Before my arrival in Denali National Park I had tried to fathom how on earth it was going to take seven hours to get to my lodging – Camp Denali, located at about the 90 mile marker on the Denali Park Road. It didn’t take long once I was actually on the bus to put two and two together. The stunning 92 mile Denali Park Road is primarily a single lane dirt highway save for the first 15 miles which are paved and open to cars. From that point on its buses only – except for exceptions like government vehicles. With wildlife and geology stops, bathroom breaks and picnic dinners along with bottlenecks on a few sections of the road- namely around the Polychrome Lookout, driving is slow going. But if you want to get deep into Denali National Park, the drive in is your only option.
Fortunately, it’s a fascinating drive along Denali Park Road, especially as some of the bus drivers (scroll to the end of the post for more info) do double duty as naturalist guides. The drivers/guides we had from Camp Denali were particularly knowledgeable about the park, the geology, and its wild inhabitants. They were also incredible at spotting wildlife – like wolves and Dall sheep that looked like mere rocks on the landscape. Even when the bus stopped, I had a hard time finding the animals they saw while driving – though I did see the birds.
Denali National Park is a vast expanse of land thanks to President Carter who tripled the size of the park to six million acres when he left office in 1980. Some properties like Camp Denali that were once outside the park are now within the park boundaries. The park is divided into wilderness, national park land and national preserve land though it’s unlikely these designations will influence your visit to the park. They certainly didn’t affect mine. The parks name was legally changed by President Obama from McKinley to Denali but guess who is considering a reversal of that!
***Before you go to Alaska I recommend picking up a copy of Denali National Park: The Complete Visitors Guide to the Mountain, Wildlife, and Year-Round Outdoor Activities.***
Politics aside, Denali National Park delivers an incredible wildlife experience with a backdrop of stunning mountain scenery, including Mount Denali, the highest mountain in North America. The park has been described as an intact, un-manipulated ecosystem. Over the course of the long drive you can expect to see Dall sheep (probably up high in the mountains if you visit later in the summer), grizzly and black bears, wolves and caribou. Bird life is also interesting with 162 species sighted in the summer – versus 10 species in the winter. Reportedly park wildlife numbers look like this: 70-75 wolves. 2,100 Dall sheep, 1,000 barren ground caribou, 1,900 moose and 350 grizzly bears. Of course there are lots of smaller animals including Arctic hares, collared pikas, Arctic ground squirrels, hoary marmots, beavers, porcupines, minks, martens and lynx that you might see.
Check out the video so you can see just how vast the landscape is in Denali National Park.
The drive through Denali National Park delivered more wildlife sightings than on any previous trips I have done in North America.
The Denali Park Road follows an approximate east -west direction. It climbs four mountain passes between Igloo at Mile 33 and Eielson at Mile 66. Though the passes are under 4,000 feet they are all above treeline which in Denali is at approximately 3,000 feet.
There are designated rest stops with full bathroom facilities along the road but unless you are staying at a lodge like Camp Denali that provides a picnic dinner, you will need to bring your own food and water. There is nowhere to purchase food once you’ve left the park entrance.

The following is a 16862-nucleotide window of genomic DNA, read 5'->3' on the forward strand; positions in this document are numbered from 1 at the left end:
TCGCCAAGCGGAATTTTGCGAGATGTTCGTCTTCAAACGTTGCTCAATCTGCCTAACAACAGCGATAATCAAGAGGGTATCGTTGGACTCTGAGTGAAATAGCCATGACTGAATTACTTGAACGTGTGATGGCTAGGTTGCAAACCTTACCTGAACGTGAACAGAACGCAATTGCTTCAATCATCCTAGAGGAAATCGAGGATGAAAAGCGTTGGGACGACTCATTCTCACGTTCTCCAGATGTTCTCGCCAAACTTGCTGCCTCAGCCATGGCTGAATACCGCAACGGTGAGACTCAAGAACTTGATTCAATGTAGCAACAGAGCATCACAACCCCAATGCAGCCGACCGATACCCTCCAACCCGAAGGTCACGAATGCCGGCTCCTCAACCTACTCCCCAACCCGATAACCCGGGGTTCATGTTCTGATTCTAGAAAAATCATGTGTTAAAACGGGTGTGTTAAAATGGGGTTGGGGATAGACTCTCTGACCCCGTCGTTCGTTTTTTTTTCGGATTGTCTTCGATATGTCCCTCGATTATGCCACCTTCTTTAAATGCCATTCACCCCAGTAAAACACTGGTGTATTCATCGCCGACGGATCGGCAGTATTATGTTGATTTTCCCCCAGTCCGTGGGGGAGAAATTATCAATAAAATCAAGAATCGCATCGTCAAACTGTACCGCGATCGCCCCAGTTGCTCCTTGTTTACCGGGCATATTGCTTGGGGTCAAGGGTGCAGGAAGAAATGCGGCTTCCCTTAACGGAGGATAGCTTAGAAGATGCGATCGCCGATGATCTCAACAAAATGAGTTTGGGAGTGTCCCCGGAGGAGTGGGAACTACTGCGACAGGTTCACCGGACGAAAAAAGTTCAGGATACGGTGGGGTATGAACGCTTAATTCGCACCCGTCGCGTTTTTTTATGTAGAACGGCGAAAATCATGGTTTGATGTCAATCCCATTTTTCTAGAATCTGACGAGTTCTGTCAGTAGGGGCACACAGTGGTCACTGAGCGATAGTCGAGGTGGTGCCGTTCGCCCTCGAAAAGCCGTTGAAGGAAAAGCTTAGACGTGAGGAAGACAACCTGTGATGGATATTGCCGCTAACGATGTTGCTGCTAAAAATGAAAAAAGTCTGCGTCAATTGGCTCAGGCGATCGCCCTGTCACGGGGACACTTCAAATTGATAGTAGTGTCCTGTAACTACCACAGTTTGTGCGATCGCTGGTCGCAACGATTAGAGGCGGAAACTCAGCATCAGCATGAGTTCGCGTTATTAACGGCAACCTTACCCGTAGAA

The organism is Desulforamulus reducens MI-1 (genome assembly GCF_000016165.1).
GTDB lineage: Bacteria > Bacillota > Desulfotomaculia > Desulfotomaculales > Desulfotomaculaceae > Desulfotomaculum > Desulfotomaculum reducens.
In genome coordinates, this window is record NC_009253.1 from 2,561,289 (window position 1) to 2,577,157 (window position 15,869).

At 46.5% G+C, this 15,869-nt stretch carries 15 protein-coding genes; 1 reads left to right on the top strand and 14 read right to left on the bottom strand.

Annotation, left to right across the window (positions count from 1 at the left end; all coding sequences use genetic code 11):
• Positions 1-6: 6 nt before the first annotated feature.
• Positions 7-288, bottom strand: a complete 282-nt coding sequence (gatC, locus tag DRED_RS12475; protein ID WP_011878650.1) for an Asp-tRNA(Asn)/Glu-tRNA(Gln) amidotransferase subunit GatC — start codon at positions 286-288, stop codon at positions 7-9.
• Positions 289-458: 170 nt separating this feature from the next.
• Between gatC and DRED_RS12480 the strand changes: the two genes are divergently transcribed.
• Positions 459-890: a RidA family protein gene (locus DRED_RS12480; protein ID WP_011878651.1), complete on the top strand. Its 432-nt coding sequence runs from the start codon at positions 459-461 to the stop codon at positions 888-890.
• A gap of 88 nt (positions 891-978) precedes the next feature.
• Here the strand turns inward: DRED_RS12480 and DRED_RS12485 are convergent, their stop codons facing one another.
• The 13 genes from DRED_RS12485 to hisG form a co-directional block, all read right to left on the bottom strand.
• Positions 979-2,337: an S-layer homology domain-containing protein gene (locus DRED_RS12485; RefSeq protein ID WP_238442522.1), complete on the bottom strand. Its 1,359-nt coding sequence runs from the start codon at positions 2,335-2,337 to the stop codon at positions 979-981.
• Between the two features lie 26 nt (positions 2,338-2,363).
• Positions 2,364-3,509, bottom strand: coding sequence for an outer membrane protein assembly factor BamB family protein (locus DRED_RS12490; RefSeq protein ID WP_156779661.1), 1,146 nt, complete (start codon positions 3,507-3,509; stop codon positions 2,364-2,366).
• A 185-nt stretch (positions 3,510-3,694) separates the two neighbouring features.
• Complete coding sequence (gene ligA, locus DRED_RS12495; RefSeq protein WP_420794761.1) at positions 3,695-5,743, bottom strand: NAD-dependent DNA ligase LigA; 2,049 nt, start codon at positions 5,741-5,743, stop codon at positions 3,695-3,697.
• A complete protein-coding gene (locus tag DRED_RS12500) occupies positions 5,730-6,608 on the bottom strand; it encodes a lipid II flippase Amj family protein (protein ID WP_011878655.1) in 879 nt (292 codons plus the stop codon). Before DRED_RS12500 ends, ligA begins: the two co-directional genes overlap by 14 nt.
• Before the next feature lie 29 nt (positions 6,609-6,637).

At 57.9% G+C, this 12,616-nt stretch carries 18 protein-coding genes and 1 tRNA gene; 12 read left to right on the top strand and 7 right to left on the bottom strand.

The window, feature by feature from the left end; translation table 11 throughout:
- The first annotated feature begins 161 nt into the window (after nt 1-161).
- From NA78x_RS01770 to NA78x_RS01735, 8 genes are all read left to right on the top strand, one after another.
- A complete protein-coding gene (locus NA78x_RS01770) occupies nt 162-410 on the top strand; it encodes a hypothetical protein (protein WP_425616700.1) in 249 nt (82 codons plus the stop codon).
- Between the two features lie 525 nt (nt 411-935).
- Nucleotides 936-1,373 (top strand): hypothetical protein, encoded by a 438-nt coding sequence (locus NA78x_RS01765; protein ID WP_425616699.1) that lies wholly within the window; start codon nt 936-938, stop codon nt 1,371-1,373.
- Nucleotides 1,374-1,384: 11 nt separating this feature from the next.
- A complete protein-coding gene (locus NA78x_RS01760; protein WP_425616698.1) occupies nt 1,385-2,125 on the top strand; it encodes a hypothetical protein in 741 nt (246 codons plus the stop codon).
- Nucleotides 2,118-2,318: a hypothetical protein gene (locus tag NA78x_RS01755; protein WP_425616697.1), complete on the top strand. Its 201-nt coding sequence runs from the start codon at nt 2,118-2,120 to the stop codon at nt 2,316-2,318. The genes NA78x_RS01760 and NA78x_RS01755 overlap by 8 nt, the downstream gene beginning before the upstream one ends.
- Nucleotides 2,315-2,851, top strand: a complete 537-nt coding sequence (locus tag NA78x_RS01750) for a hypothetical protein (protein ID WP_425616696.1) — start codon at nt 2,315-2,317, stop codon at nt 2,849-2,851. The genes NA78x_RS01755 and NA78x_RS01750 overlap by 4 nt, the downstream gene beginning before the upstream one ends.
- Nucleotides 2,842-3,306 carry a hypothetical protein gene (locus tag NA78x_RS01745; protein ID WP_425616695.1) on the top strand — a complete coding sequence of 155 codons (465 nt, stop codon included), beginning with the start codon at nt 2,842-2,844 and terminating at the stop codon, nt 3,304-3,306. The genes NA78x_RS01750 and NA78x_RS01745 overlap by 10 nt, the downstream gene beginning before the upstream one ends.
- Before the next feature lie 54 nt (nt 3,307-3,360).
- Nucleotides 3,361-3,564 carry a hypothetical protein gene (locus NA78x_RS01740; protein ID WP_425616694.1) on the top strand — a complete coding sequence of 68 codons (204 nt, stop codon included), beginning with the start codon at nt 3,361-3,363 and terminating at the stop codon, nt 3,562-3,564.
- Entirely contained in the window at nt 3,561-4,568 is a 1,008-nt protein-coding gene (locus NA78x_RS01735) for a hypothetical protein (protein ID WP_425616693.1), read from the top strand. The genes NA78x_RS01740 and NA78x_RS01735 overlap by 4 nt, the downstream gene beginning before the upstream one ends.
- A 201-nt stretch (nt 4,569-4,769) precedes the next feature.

The Camp Denali Difference
I consider myself very lucky to have stayed as a guest at Camp Denali – located around Mile 90 in the park. While everyone must take a bus after Mile 15, not all buses are of the same quality. The Camp Denali buses are very comfortable as far as school buses go. They are extremely roomy with every second seat removed so it’s easy to bolt from one side of the bus to the other to get the animal shot. Windows open laterally so you can stick your head out with your big lens! Also the speakers worked like a charm so I never had to strain to hear the driver/naturalist – and I was sitting at the back of the bus.
The other thing Camp Denali does really well is food. They produced an amazing lineup of salads, fresh homemade bread, cheeses, smoked salmon – all pictured below – and served about half way into the drive. Dessert was waiting on our arrival. (More in a coming blog about the full Camp Denali experience.)
Useful Information about the bus trips into Denali National Park
- There are three types of buses in the park to choose from if you are not staying at Camp Denali, The North Face Lodge or at a couple of other small hotels in Kantishna.
- Shuttle buses are free but they only travel the first 15 miles into the park on pavement. They do allow access to the trails around the Savage River.
- Tour buses are the tan coloured ones. You get the full narrated experience with a driver/naturalist. The first ones start on May 9 and they continue until September 19th. You can choose from a 4.5 hour tour ($80) to Teklanika River (Mile 27), a 7 – 8 hour Tundra Wilderness Tour ($136) to Stony Lookout (Mile 63) or the full 12 hour Kantishna Experience ($208). Children are half the price of an adult.
- There are also green transit buses that don’t offer a narrated experience but do allow you to get on or off anywhere along the park road.
- Tickets can be purchased online or by phone – 800-622-7275 or at the Denali Bus Depot.
- Park entrance fees are extra.
- Visit the Denali National Park website for further information.
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